Reference Prime Minister's  telegram No. 91. 
I saw the Secretary of State  today and made clear to him the degree of importance that you put on Thailand. I said that whilst it was perceived that joint British-American statement to Japan would probably be necessary to deter her from further southward expansion with any certainty, yet, although no decision had yet been made, your minds were moving in the direction of a forthright warning to Japan even if United States was unable to be associated with such a warning, and that you were moved to consideration of such a serious step by the realization that the pass would virtually be sold in any event if Japan were to become installed in Thailand. I said that you were in telegraphic discussion with Britain on the above and that, whilst I had no instructions to speak to him officially on matters, I thought he would wish to know how your minds were working so that he might advise the President  immediately on his return of the seriousness with which you regard the Thailand situation. The Secretary of State said that he would discuss with the President on his return on August 15th.
The British Ambassador  and Duff Cooper  were present at the above conversation.
I subsequently saw the Secretary of the Navy  and spoke to him on similar lines to the above. He said that he and some of his colleagues in the Cabinet had been advocating to the President that joint British-American stand against any further Japanese moves south or west from Indo-China was absolutely essential if war in the Far East were to be averted and that they proposed the pursuance of this vigorously with the President on his return.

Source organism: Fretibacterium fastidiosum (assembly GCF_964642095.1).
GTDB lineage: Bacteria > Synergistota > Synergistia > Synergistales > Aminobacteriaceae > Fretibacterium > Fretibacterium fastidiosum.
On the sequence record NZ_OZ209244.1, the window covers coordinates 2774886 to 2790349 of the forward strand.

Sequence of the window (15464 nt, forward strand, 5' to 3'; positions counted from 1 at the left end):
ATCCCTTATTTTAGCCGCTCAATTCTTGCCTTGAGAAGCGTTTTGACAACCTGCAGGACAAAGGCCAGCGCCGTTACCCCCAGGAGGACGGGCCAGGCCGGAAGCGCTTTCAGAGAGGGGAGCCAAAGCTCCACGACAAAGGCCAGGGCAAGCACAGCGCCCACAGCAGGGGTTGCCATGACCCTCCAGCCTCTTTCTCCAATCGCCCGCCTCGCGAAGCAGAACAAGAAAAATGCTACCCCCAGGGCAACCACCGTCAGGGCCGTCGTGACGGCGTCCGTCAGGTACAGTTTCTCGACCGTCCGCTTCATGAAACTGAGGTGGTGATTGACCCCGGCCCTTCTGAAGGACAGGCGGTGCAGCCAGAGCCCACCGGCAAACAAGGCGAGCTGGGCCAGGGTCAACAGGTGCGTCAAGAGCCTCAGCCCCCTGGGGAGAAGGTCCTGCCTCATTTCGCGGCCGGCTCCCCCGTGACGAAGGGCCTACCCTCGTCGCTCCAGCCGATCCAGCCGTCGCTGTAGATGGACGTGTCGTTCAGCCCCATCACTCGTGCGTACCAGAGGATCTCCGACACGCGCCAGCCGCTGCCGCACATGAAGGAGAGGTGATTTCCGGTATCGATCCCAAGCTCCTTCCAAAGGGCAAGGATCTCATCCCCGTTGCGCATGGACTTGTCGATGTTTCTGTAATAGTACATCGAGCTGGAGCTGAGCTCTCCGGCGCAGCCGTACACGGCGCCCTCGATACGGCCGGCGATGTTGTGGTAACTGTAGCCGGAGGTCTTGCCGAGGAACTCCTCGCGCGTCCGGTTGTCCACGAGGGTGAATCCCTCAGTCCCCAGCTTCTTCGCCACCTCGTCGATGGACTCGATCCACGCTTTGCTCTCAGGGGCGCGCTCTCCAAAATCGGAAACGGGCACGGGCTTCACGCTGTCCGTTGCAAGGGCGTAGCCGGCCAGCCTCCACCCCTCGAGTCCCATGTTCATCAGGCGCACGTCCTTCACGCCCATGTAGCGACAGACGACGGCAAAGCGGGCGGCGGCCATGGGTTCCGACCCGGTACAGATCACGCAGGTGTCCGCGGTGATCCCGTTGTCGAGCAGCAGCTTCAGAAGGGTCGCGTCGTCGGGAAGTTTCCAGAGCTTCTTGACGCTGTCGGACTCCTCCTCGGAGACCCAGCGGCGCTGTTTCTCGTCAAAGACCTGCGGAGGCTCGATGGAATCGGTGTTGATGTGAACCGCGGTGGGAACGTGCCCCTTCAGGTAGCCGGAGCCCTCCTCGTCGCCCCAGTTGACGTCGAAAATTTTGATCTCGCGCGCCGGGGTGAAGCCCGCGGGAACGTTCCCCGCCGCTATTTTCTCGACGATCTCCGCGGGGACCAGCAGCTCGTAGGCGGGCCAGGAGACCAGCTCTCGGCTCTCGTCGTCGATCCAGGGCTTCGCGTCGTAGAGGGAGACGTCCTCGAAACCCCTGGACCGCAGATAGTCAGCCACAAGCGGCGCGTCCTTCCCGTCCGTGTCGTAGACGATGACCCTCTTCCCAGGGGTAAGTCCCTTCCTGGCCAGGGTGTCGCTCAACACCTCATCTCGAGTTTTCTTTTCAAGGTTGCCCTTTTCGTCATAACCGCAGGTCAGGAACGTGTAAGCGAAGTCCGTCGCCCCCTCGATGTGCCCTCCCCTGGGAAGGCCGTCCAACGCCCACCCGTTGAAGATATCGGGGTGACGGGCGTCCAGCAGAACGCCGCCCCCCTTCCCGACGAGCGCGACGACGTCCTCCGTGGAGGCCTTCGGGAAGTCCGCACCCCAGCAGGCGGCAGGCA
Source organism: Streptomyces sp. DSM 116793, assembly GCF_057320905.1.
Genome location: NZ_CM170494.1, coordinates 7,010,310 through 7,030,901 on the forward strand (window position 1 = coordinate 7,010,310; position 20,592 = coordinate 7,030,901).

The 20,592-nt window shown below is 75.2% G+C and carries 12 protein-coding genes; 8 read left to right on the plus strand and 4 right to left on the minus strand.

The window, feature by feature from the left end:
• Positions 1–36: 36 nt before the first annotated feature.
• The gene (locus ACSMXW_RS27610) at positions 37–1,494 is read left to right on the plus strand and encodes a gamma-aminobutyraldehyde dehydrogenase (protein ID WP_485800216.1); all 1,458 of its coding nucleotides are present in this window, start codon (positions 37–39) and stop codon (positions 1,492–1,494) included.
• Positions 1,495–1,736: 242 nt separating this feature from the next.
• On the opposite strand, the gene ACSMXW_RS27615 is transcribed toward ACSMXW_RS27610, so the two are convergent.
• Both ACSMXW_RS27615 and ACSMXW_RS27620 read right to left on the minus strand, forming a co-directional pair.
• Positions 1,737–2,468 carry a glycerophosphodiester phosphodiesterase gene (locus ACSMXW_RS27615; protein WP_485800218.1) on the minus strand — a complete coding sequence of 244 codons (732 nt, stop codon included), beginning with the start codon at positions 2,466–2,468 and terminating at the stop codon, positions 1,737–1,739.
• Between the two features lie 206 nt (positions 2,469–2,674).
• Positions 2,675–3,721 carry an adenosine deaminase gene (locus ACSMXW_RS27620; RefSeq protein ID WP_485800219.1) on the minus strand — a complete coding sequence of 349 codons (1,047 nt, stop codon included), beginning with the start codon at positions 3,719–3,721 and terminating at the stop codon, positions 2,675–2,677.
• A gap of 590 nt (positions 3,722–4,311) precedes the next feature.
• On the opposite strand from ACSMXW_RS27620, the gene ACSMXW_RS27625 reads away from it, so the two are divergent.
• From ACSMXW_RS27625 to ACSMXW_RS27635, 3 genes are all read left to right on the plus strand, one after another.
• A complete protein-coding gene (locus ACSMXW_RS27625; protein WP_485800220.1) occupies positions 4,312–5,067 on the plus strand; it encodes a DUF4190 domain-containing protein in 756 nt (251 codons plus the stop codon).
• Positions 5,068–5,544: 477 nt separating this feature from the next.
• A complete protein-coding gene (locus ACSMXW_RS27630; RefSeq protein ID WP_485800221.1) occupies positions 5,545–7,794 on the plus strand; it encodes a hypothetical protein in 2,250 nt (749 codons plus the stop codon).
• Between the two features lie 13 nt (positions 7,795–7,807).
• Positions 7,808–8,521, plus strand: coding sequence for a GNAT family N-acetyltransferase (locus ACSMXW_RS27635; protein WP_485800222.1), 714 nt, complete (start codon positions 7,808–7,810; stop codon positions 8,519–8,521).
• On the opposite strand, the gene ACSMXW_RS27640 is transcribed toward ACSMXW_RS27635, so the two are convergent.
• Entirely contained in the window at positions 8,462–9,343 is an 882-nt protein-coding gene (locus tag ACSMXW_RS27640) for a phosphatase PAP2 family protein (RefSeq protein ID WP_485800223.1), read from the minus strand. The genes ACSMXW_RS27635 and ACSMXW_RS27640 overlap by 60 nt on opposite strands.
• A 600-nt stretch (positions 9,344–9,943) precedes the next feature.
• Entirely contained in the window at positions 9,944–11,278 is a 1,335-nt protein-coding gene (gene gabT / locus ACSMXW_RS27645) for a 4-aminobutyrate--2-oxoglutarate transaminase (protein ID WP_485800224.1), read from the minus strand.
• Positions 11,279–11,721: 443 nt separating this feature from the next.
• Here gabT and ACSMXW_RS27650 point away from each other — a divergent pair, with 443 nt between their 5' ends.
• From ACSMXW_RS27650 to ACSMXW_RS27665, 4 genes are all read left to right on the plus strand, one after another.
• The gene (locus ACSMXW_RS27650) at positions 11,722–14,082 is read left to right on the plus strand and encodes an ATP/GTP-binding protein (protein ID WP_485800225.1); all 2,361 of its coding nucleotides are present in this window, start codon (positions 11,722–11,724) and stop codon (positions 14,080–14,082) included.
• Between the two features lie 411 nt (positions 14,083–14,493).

Colonel Knox needs no stimulating on this.
Apart from above, I pursued the question of further air and submarine reinforcement of Philippines with Secretary of Navy which he said he would investigate.
No doubt it will have occurred to you that what has taken place at Vichy may mean the French fleet being made available for the Axis  and that Japan may be counting upon this to be sufficient to stop reinforcement of Singapore by British capital ships. This possibility is clearly in mind of the Secretary of Navy who mentioned the possibility of United States having to move some of the naval strength from the Pacific to the Atlantic in the future.